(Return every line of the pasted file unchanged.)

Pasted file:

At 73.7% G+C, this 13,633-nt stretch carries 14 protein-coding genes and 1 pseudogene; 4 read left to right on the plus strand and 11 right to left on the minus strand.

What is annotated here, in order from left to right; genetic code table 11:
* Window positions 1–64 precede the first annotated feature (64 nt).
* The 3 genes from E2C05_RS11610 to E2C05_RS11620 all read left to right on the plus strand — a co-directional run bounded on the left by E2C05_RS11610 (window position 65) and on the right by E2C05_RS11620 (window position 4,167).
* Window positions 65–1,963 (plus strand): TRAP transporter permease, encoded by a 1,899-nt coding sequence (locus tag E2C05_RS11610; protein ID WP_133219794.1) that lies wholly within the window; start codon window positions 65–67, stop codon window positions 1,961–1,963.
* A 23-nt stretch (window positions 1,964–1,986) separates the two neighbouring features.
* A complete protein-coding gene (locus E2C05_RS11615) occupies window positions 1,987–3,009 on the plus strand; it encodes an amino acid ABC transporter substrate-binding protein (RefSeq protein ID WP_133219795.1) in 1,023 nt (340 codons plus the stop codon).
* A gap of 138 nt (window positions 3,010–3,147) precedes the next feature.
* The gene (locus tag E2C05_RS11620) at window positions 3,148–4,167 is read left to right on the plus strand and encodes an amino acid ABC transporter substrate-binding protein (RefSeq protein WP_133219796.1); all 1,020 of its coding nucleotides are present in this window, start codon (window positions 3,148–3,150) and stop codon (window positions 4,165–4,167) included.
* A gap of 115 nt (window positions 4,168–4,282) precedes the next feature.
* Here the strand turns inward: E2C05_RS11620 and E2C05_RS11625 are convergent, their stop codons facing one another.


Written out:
At 73.7% G+C, this 13,633-nt stretch carries 14 protein-coding genes and 1 pseudogene; 4 read left to right on the plus strand and 11 right to left on the minus strand.

What is annotated here, in order from left to right; genetic code table 11:
* Window positions 1–64 precede the first annotated feature (64 nt).
* The 3 genes from E2C05_RS11610 to E2C05_RS11620 all read left to right on the plus strand — a co-directional run bounded on the left by E2C05_RS11610 (window position 65) and on the right by E2C05_RS11620 (window position 4,167).
* Window positions 65–1,963 (plus strand): TRAP transporter permease, encoded by a 1,899-nt coding sequence (locus tag E2C05_RS11610; protein ID WP_133219794.1) that lies wholly within the window; start codon window positions 65–67, stop codon window positions 1,961–1,963.
* A 23-nt stretch (window positions 1,964–1,986) separates the two neighbouring features.
* A complete protein-coding gene (locus E2C05_RS11615) occupies window positions 1,987–3,009 on the plus strand; it encodes an amino acid ABC transporter substrate-binding protein (RefSeq protein ID WP_133219795.1) in 1,023 nt (340 codons plus the stop codon).
* A gap of 138 nt (window positions 3,010–3,147) precedes the next feature.
* The gene (locus tag E2C05_RS11620) at window positions 3,148–4,167 is read left to right on the plus strand and encodes an amino acid ABC transporter substrate-binding protein (RefSeq protein WP_133219796.1); all 1,020 of its coding nucleotides are present in this window, start codon (window positions 3,148–3,150) and stop codon (window positions 4,165–4,167) included.
* A gap of 115 nt (window positions 4,168–4,282) precedes the next feature.
* Here the strand turns inward: E2C05_RS11620 and E2C05_RS11625 are convergent, their stop codons facing one another.